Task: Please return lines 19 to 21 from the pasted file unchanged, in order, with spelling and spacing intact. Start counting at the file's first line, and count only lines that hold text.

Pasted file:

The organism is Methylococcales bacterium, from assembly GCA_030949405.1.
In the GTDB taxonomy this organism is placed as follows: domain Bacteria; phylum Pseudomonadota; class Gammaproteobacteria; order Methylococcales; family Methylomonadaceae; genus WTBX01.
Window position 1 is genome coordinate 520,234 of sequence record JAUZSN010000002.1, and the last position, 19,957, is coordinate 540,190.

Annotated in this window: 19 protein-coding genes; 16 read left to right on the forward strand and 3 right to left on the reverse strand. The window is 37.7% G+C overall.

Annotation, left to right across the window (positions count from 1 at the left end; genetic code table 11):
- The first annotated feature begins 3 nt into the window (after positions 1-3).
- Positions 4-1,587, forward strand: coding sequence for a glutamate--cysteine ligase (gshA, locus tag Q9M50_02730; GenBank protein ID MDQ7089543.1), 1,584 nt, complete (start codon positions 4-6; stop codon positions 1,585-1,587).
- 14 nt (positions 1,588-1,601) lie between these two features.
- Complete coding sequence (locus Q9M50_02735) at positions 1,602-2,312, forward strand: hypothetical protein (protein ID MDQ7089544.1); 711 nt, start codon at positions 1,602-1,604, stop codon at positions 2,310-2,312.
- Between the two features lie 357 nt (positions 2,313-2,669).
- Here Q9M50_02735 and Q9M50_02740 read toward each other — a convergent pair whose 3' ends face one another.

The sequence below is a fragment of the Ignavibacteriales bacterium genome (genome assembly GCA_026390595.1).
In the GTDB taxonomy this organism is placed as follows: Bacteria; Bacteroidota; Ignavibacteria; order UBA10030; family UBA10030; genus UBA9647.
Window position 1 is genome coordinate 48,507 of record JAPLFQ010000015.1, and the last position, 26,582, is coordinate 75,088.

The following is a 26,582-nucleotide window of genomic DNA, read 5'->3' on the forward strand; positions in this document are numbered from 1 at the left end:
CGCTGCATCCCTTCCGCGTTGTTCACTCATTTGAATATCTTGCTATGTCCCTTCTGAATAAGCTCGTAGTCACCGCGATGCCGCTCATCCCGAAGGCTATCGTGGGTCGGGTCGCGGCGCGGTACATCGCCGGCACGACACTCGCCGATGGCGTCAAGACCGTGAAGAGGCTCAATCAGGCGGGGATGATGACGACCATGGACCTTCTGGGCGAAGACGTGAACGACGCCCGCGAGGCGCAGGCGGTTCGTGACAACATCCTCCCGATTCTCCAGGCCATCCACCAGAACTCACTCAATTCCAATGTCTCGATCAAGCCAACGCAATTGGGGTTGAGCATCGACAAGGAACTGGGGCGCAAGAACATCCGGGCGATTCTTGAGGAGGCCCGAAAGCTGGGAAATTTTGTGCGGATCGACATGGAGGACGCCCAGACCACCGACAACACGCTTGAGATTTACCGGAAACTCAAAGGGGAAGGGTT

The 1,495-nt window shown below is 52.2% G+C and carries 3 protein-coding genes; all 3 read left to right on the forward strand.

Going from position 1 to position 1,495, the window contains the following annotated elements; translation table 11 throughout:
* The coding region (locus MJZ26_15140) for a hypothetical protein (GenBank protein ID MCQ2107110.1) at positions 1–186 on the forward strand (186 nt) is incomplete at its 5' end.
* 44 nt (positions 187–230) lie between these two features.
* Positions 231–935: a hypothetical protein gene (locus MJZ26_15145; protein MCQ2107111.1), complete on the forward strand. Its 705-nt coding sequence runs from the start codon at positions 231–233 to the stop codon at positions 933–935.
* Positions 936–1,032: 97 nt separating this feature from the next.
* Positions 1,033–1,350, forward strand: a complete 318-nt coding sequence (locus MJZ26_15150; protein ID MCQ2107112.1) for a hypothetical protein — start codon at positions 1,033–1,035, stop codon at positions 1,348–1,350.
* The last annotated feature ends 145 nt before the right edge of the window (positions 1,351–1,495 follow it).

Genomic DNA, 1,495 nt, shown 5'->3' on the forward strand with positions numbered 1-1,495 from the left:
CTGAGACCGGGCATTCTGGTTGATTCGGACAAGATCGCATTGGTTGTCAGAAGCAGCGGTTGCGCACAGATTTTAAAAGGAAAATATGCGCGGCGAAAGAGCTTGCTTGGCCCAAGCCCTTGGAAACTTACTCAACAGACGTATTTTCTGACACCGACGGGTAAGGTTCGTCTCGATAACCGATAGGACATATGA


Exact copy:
* The coding region (locus MJZ26_15140) for a hypothetical protein (GenBank protein ID MCQ2107110.1) at positions 1–186 on the forward strand (186 nt) is incomplete at its 5' end.
* 44 nt (positions 187–230) lie between these two features.
* Positions 231–935: a hypothetical protein gene (locus MJZ26_15145; protein MCQ2107111.1), complete on the forward strand. Its 705-nt coding sequence runs from the start codon at positions 231–233 to the stop codon at positions 933–935.